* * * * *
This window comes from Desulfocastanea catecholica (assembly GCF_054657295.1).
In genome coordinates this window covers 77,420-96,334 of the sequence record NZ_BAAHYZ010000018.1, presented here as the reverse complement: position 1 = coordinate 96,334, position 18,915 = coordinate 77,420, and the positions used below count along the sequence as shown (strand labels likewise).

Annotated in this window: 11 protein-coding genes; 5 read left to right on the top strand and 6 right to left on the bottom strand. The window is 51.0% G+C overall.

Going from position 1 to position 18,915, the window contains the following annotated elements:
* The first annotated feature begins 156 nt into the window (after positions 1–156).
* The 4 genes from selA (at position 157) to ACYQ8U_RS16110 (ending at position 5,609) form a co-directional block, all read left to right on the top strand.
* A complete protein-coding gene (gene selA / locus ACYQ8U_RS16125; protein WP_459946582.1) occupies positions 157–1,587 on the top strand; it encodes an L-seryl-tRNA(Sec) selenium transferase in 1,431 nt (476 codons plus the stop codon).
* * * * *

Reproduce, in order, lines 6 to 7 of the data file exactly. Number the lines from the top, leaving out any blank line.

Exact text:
* The 4 genes from selA (at position 157) to ACYQ8U_RS16110 (ending at position 5,609) form a co-directional block, all read left to right on the top strand.
* A complete protein-coding gene (gene selA / locus ACYQ8U_RS16125; protein WP_459946582.1) occupies positions 157–1,587 on the top strand; it encodes an L-seryl-tRNA(Sec) selenium transferase in 1,431 nt (476 codons plus the stop codon).